Juveniles have very similar crossband patterns as adults but are much grayer in color. Besides their color differences, juveniles also have a yellow tinted tail tip until they reach the age of 3 to 4 years. The tinted tail is also found in other Agkistrodon species (Cottonmouth, Agkistrodon piscivorus, for example) and appears to be used to lure small prey within striking distance by mimicking caterpillar movements. Juveniles and adults have fully functioning fangs that can deliver proportionately equal amounts of venom to their prey. (Andrews and Wilson, 2014; Ernst and Ernst, 2011; Krysko and King, 2014)

  • Sexual Dimorphism
  • male larger
  • Range length
    135 (high) cm
    53.15 (high) in
  • Average length
    76 cm
    29.92 in


Like other viperids, female copperheads are viviparous. Eggs are thought to be predominantly lecithotrophic (deriving a majority of energy from yolk), but there is recent evidence that amino acids can be transferred from the mother to the developing embryo. Upon parturition, the yolk sac membrane encasing a neonate is usually broken, releasing fully-developed young. Newborn copperheads are capable of finding and capturing their own prey at the time of birth. (Van Dyke and Beaupre, 2012)

While copperheads generally reproduce sexually, it has also been shown that it is one of a handful of vertebrates that can reproduce asexually through facultative parthenogenesis. Researchers have found that females kept in captivity in the absence of males periodically produce one fully developed neonate along with a group of aborted ova. It is hypothesized that parthenogenesis occurs via terminal fusion automixis, a mechanism whereby the reduced ovum combines with the second polar body following the second round of cell division in meiosis. Two primary lines of evidence support this interpretation. First, copperheads, and other advanced snakes, have a ZZ:ZW mode of genetic sex determination where males are the homogametic sex (ZZ). Observations of parthenogenesis within the group have so far found only male offspring. Second, molecular evidence shows that while the mother is heterozygous for neutral genetic loci (microsatellites), the parthenogens are homozygous across loci. These results make it highly unlikely that a captive female stored sperm from a mate prior to capture (see below) for fertilization. Notably, facultative parthenogenesis has also been documented in the wild which suggests that this reproductive mode is not a byproduct of captivity and may be fundamental to the species' reproductive biology. (Booth and Schuett, 2011; Booth, et al., 2012; Jordan, 2015; Schuett, et al., 1997)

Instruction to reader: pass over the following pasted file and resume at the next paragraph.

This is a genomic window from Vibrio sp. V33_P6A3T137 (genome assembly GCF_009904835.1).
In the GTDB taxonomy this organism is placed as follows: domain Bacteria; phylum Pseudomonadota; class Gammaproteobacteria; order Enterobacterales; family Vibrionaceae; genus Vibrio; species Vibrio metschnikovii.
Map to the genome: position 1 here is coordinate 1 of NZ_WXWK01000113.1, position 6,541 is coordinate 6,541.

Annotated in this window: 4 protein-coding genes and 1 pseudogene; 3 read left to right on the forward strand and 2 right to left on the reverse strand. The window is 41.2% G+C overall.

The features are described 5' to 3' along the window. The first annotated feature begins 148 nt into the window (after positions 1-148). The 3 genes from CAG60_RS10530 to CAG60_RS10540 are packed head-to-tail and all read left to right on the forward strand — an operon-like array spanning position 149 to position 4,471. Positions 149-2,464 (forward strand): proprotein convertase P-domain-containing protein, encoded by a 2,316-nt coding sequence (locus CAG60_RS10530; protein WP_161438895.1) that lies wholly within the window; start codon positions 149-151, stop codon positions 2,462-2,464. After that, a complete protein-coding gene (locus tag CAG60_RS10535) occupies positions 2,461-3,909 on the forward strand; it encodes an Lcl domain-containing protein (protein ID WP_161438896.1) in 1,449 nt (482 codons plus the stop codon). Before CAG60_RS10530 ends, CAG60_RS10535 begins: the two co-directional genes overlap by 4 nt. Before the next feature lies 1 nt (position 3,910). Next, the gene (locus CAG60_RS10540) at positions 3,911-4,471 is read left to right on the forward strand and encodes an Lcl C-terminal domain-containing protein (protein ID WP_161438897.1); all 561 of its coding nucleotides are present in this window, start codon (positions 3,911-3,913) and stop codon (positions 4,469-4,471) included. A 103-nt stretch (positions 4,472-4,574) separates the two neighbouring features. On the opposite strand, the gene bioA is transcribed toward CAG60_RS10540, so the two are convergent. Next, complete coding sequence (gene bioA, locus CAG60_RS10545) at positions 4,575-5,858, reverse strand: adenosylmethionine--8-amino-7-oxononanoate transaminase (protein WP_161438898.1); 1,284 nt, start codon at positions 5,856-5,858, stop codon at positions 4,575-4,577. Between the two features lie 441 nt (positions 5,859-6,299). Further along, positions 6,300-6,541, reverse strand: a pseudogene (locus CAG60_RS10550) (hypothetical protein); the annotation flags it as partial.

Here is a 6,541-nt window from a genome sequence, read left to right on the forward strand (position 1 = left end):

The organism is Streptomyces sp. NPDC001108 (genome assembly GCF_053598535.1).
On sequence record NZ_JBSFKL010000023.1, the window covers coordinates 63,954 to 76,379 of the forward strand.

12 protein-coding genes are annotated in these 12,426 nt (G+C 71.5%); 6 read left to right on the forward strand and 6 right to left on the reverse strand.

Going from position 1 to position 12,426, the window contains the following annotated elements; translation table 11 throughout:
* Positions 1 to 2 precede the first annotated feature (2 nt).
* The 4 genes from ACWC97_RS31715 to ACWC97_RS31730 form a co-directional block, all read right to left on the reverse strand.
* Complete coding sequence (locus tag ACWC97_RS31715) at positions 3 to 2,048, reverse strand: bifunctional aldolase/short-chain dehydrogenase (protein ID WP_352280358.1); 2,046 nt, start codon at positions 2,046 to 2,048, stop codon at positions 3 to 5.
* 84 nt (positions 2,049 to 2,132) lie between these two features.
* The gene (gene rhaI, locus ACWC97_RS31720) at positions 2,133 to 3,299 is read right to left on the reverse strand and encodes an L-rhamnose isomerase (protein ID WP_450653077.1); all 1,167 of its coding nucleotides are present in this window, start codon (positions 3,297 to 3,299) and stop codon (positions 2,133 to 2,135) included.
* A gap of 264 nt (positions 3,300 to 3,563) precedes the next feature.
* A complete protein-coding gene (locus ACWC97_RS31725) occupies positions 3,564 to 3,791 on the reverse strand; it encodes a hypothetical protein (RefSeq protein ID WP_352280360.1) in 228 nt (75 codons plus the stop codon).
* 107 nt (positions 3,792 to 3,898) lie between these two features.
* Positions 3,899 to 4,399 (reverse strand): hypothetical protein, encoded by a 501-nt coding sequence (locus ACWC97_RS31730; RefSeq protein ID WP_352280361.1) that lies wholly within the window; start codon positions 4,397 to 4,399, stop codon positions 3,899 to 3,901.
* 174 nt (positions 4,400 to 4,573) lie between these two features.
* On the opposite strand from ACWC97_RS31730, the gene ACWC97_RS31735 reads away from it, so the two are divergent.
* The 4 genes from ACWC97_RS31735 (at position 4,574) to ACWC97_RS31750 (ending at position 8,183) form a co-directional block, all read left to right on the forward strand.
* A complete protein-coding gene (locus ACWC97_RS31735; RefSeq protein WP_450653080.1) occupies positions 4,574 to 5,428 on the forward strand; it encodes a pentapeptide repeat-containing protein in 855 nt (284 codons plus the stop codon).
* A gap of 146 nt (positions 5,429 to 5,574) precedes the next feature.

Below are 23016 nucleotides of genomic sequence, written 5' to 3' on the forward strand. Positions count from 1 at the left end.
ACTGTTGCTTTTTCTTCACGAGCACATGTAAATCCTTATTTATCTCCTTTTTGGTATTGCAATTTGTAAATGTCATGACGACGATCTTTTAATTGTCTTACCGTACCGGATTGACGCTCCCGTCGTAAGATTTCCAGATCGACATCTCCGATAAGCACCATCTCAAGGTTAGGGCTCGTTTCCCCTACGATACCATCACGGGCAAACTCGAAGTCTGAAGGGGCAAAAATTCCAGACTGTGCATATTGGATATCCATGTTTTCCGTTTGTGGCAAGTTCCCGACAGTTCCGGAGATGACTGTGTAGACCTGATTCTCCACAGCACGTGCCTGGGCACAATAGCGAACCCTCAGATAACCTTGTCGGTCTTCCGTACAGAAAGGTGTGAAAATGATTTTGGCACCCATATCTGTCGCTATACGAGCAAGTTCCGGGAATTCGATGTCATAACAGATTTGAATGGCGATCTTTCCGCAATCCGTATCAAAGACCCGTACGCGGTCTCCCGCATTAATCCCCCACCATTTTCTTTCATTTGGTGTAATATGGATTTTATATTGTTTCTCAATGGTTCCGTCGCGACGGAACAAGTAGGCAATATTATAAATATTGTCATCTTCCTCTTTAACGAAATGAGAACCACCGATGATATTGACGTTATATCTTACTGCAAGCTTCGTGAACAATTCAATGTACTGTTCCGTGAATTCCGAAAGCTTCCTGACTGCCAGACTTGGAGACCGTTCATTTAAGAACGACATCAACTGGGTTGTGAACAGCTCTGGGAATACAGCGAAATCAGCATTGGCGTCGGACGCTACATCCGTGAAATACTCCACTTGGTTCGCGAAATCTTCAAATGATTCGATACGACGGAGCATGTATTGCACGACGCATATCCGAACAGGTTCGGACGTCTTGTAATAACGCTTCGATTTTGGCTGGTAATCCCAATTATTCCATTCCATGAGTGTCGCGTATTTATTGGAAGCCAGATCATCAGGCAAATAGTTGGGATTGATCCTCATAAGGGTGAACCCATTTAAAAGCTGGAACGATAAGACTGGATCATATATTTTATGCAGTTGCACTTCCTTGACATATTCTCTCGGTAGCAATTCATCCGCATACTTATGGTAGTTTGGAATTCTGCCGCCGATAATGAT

Males search for mates during the breeding season by detecting pheromones in the air with their tongues. Males have longer tongues than females – a sexual size dimorphism that may aid in the search for a mate. Male to male competition can be fierce and involves various types of combat. Most combat occurs through the lifting of the anterior half of the body and is followed by a series of intertwined lunges and twirls. The male that is able to keep his head lifted and raised the longest is deemed the winner and gets access to the nearby female and courtship ensues.

After the male has earned the mating right to pursue the female, the male must participate in another intertwining battle with the female. Both sexes lift the anterior half of their bodies (similar to the male to male combat stance) and the male rubs his chin across the female's back while flicking his tongue. A receptive female will raise her tail and open her cloaca as an invitation for the male. Receptive females have been known successfully mate with multiple males resulting in multiple paternity of a litter. If a female is not interested, the female will swing her tail and continuously move to avoid copulation. (Schuett and Duvall, 1996; Schuett and Gillingham, 1988; Schuett and Gillingham, 1989; Smith, et al., 2008)